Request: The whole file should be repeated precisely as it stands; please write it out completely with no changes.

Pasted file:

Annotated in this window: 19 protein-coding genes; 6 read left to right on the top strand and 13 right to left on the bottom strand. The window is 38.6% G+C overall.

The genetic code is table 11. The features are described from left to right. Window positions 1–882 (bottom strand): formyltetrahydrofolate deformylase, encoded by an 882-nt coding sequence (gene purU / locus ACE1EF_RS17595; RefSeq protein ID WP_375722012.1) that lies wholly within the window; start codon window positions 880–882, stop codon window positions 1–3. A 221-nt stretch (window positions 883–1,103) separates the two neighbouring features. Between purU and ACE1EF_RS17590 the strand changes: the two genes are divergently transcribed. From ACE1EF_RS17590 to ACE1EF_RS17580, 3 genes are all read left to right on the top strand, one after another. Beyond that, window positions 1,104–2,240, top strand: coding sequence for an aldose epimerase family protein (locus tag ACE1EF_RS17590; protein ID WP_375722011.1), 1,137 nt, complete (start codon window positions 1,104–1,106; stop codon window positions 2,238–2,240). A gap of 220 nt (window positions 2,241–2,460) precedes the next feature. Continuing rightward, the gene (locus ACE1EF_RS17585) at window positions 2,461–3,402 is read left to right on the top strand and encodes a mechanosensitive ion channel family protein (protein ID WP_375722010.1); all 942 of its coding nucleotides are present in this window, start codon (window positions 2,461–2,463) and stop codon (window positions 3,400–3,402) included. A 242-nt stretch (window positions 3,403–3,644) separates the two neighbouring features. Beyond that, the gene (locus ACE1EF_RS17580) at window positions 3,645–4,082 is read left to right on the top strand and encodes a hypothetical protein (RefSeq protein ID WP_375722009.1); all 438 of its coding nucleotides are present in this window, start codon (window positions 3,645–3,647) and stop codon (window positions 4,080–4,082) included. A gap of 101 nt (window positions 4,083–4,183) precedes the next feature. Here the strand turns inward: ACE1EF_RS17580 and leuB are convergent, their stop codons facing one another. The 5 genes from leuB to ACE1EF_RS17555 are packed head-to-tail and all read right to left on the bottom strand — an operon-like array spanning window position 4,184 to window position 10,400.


Annotated in this window: 19 protein-coding genes; 6 read left to right on the top strand and 13 right to left on the bottom strand. The window is 38.6% G+C overall.

The genetic code is table 11. The features are described from left to right. Window positions 1–882 (bottom strand): formyltetrahydrofolate deformylase, encoded by an 882-nt coding sequence (gene purU / locus ACE1EF_RS17595; RefSeq protein ID WP_375722012.1) that lies wholly within the window; start codon window positions 880–882, stop codon window positions 1–3. A 221-nt stretch (window positions 883–1,103) separates the two neighbouring features. Between purU and ACE1EF_RS17590 the strand changes: the two genes are divergently transcribed. From ACE1EF_RS17590 to ACE1EF_RS17580, 3 genes are all read left to right on the top strand, one after another. Beyond that, window positions 1,104–2,240, top strand: coding sequence for an aldose epimerase family protein (locus tag ACE1EF_RS17590; protein ID WP_375722011.1), 1,137 nt, complete (start codon window positions 1,104–1,106; stop codon window positions 2,238–2,240). A gap of 220 nt (window positions 2,241–2,460) precedes the next feature. Continuing rightward, the gene (locus ACE1EF_RS17585) at window positions 2,461–3,402 is read left to right on the top strand and encodes a mechanosensitive ion channel family protein (protein ID WP_375722010.1); all 942 of its coding nucleotides are present in this window, start codon (window positions 2,461–2,463) and stop codon (window positions 3,400–3,402) included. A 242-nt stretch (window positions 3,403–3,644) separates the two neighbouring features. Beyond that, the gene (locus ACE1EF_RS17580) at window positions 3,645–4,082 is read left to right on the top strand and encodes a hypothetical protein (RefSeq protein ID WP_375722009.1); all 438 of its coding nucleotides are present in this window, start codon (window positions 3,645–3,647) and stop codon (window positions 4,080–4,082) included. A gap of 101 nt (window positions 4,083–4,183) precedes the next feature. Here the strand turns inward: ACE1EF_RS17580 and leuB are convergent, their stop codons facing one another. The 5 genes from leuB to ACE1EF_RS17555 are packed head-to-tail and all read right to left on the bottom strand — an operon-like array spanning window position 4,184 to window position 10,400.